Although Helicobacter pylori (H. pylori) has been classified as a class I (or definite) carcinogen by World Health Organization (WHO), the controversy as to why only a minority of infected patients develop gastric cancer still remains. Moreover, in Asian countries such as Indonesia, Japan, China, and Thailand, where the H. pylori infection rates are similar, there is a significant difference regarding the outcome of gastric cancer. That fact has been termed the "Asian paradox".
A research article to be published on October 21, 2009 in the World Journal of Gastroenterology addresses this question. A research, led by Murdani Abdullah, MD from Division of Gastroenterology, Department of Internal Medicine, University of Indonesia, was based on the old concept of a cascade of mucosal changes that develops from acute/chronic gastritis to gastric cancer as proposed by P. Correa. The difference in the pattern of H. pylori-associated gastritis may explain the difference in the incidence of gastric cancer between Indonesia and Japan. Previous studies have never evaluated the cascade of gastric mucosal changes prior to gastric cancer. In this research, the transformation of gastric mucosa that is induced by H. pylori infection prior to gastric cancer was investigated. The transformation was then compared between Indonesian and Japanese patients, the two countries that represent the "Asian paradox".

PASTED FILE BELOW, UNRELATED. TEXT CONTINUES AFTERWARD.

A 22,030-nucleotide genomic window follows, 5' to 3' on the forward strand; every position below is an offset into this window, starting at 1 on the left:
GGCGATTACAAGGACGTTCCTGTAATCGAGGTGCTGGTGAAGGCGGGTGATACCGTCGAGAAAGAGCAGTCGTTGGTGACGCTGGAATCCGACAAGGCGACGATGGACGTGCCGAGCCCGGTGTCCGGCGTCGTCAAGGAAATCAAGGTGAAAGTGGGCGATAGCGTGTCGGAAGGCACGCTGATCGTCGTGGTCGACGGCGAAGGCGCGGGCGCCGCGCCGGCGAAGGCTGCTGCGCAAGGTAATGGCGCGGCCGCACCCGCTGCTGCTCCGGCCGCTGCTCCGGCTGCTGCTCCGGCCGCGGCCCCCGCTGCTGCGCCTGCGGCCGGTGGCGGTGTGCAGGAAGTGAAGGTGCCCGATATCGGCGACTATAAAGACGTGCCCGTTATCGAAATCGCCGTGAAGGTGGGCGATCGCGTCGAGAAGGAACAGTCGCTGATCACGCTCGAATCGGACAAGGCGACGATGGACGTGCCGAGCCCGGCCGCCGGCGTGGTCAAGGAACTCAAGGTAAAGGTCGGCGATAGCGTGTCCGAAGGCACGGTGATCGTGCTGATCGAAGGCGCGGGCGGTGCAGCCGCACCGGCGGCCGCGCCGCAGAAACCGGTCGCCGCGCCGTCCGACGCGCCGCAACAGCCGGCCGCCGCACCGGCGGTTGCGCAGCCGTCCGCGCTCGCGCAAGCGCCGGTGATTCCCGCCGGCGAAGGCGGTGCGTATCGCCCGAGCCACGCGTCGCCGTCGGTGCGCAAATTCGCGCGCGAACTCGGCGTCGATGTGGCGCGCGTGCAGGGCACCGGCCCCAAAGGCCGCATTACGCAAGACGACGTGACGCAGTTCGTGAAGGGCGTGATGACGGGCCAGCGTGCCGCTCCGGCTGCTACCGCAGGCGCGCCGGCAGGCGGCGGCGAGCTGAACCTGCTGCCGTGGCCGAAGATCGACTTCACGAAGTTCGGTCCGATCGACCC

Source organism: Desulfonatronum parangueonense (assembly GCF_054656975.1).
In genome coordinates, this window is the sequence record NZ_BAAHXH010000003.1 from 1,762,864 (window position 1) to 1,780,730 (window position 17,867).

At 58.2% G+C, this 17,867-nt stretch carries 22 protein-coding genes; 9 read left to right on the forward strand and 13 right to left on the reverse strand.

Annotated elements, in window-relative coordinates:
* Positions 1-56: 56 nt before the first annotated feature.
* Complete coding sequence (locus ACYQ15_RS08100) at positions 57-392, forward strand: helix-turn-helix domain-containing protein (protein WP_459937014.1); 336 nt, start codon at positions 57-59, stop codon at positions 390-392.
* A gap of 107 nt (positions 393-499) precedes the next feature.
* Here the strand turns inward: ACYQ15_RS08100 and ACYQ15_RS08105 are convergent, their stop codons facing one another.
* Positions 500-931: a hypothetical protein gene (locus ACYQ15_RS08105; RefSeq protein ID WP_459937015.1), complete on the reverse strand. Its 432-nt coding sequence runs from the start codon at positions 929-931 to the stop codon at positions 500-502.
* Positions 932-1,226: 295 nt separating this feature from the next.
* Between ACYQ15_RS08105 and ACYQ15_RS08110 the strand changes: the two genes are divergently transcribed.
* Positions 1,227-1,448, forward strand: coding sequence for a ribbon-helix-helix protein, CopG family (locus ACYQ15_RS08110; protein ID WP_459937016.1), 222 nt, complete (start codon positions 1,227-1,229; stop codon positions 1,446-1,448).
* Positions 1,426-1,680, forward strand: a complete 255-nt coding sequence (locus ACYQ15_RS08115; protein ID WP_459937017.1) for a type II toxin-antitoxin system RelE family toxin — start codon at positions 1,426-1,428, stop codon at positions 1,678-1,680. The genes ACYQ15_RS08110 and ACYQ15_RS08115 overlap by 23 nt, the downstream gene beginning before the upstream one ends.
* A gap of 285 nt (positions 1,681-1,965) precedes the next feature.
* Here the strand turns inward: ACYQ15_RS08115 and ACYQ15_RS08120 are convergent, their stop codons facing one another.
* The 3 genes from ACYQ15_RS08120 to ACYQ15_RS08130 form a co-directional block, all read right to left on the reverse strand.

From 1998 to 1999, 42 Japanese patients at Yamanashi Medical University Hospital, Koufu and 125 Indonesian patients at Metropolitan Medical Centre Hospital, Jakarta were consecutively enrolled. From this research, it was seen that there was a significant difference in the grade and activity of gastric mucosal changes between Indonesian and Japanese H. pylori-positive patients. This finding suggests that there may be a different host response between Indonesian and Japanese people regarding H. pylori infection. The authors believe that lifestyle and genetic factors are considered to play a major role, in the meantime, their research may act as the initial step in explaining the "Asian paradox".
Materials provided by World Journal of Gastroenterology. Note: Content may be edited for style and length.
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